Preventing pollution is obviously important. Drinking water suppliers have discovered that watershed protection is cost-effective because it reduces pollution and cuts the cost of drinking water treatment. A watershed is the area that drains into surface or groundwater and keeping that area free from development and agricultural runoff are among the goals of watershed protection. The Barnes Aquifer in Massachusetts supplies water to sixty thousand residents and the aquifer's recharge area is under heavy development pressure from large-scale residential subdivisions. Municipal wells have been contaminated with traces of ethylene dibromide and trichloroethylene. After learning about watershed protection, citizens voted against proposed changes to zoning that would have increased the number of new homes and increased the potential for groundwater pollution. And by investing $1 billion in watershed protection, New York City, with an enormous reservoir system, has avoided having to build water-filtration facilities, saving construction costs of some $8 billion.


Global

The United Nations (UN) theme for World Environment Day 2003 was "Water: Two Billion People are Dying for It!" It was not en exaggeration. The UN reports that one person in six lives without regular access to safe drinking water. Over twice that number—2.4 billion people—lack access to adequate sanitation. Water-related diseases kill a child every eight seconds, and are responsible for 80 percent of all illnesses and deaths in the developing world. Cholera outbreaks, due to water contaminated with raw sewage, occur regularly in India and Bangladesh and less frequently in many other countries. In Africa in 1997, 5,853 deaths due to cholera were reported to the World Health Organization. It is a situation, the UN said, "made all the more tragic by our long-standing knowledge that these diseases are easily preventable."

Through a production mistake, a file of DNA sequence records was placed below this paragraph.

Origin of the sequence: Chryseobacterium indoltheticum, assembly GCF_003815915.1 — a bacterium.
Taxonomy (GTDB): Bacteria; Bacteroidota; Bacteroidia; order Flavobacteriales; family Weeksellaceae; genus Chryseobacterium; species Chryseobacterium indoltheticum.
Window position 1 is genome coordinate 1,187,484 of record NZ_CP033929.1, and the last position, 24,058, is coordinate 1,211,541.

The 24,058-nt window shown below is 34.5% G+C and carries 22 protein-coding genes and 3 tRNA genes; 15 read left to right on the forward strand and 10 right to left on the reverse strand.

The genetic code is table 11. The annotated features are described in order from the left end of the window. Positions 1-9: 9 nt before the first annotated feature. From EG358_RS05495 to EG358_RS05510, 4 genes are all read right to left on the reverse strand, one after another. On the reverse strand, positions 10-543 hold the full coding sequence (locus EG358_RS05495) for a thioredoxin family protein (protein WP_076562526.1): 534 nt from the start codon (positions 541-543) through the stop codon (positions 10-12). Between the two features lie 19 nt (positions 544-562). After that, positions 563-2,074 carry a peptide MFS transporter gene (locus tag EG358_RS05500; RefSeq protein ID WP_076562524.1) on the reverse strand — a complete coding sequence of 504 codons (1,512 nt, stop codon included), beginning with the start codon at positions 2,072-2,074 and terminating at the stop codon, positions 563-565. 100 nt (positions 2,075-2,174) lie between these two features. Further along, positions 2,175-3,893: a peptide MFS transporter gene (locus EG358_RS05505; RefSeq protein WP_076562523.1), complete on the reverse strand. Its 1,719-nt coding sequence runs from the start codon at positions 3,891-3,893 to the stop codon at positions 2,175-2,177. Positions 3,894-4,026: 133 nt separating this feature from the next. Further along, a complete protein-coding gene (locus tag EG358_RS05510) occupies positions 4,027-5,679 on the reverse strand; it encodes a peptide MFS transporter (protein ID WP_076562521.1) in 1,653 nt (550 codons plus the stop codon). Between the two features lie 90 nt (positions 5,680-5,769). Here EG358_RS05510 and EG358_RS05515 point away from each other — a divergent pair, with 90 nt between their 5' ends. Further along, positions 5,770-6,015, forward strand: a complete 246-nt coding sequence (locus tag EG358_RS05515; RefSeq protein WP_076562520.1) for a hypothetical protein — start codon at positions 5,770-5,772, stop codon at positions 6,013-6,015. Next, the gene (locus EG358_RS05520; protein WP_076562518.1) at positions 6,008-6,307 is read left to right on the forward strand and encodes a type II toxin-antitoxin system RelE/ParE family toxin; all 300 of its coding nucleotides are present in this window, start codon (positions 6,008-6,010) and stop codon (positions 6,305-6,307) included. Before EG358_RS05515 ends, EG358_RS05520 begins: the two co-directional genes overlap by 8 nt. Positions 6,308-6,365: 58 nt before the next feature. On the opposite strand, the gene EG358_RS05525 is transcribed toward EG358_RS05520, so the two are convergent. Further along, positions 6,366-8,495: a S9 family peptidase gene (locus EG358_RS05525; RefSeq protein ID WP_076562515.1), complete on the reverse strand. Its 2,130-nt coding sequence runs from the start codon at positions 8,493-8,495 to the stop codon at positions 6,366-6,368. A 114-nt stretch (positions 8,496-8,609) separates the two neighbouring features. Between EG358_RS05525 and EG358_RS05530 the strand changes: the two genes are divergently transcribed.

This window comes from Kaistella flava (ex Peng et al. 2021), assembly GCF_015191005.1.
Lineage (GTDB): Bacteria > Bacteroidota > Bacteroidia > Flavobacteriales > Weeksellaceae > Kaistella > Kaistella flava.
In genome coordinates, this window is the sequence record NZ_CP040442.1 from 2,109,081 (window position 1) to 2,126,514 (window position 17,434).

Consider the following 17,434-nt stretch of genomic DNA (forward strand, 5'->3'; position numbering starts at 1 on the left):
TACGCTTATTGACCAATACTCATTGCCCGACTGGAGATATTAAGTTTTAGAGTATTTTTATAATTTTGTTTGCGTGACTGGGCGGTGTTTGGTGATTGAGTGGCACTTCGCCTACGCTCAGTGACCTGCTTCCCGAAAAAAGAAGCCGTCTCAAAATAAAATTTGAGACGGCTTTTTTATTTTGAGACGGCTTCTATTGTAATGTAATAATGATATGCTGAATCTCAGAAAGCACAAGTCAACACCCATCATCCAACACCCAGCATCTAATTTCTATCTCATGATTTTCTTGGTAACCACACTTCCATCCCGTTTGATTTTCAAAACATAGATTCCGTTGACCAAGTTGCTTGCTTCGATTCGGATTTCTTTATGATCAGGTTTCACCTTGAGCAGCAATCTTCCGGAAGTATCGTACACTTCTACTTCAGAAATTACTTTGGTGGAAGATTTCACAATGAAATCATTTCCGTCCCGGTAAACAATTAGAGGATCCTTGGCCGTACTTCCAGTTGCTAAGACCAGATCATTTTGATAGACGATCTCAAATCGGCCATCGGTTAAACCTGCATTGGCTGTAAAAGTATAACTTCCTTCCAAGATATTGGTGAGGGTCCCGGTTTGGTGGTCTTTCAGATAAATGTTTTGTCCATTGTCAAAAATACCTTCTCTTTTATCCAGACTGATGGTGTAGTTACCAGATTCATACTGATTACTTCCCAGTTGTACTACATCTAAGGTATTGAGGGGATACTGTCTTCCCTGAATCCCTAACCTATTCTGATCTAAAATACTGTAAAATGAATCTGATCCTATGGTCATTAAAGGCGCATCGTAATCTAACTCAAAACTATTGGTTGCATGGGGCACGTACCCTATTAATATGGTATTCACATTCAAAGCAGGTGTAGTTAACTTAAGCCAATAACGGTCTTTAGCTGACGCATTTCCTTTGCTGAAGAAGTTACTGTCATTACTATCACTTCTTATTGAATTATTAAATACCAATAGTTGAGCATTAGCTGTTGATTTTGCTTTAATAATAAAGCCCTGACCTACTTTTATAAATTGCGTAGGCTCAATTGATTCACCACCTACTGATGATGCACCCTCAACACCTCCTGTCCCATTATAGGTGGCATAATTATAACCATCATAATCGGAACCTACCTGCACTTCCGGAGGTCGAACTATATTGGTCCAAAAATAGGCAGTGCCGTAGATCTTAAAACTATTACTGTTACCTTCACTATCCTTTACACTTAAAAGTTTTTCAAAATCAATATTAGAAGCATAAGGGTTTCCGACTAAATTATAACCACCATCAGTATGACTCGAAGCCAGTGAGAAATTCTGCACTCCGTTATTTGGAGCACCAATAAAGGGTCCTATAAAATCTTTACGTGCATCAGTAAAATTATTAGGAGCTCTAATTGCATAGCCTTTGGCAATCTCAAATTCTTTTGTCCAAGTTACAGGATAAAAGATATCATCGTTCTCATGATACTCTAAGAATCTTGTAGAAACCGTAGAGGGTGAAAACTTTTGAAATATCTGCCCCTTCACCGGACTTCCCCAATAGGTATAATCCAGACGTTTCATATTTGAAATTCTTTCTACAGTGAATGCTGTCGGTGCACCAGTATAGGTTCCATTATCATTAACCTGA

SEE ALSO : A CID R AIN ; A GRICULTURE ; C LEAN W ATER A CT ; C RYPTOSPORIDIOSIS ; DDT (D ICHLORODIPHENYL TRICHLOROETHANE) ; H EALTH, H UMAN ; N ONPOINT S OURCE P OLLUTION ; PCBs (P OLYCHLORINATED B IPHENYLS) ; P OINT S OURCE ; S NOW, J OHN ; W ASTEWATER T REATMENT ; W ATER T REATMENT .

Bibliography

Pielou, E.C. (1998). Fresh Water. Chicago and London: The University of Chicago Press.


Internet Resources

Natural Resources Defense Council. "What's on Tap: Grading Water in 19 U.S. Cities." Available from http://www.nrdc.org/water/drinking/uscities/contents.asp .

U.S. Environmental Protection Agency. Browse EPA Topics. Available from http://www.epa.gov/ebtpages/alphabet.html .

U.S. Environmental Protection Agency. Clean Water Act. Available from http://www.epa.gov/r5water/cwa.htm .

U.S. Environmental Protection Agency. Concentrated Animal Feeding Operation Final Rule. Available from http://cfpub.epa.gov/npdes/afo/cafofinalrule.cfm .

U.S. Environmental Protection Agency. List of Drinking Water Contaminants and their MCLs. Available from http://www.epa.gov/safewater/mcl.html#mcls .

U.S. Environmental Protection Agency. Polluted Runoff (Nonpoint Source Pollution). Available from http://www.epa.gov/OWOW/NPS/facts/point1.htm .

U.S. Environmental Protection Agency. Proposed Groundwater Rule. Available from http://www.epa.gov/OGWDW/gwr.html .

U.S. Environmental Protection Agency. Safe Drinking Water Act. Available from http://www.epa.gov/safewater/sdwa/sdwa.html .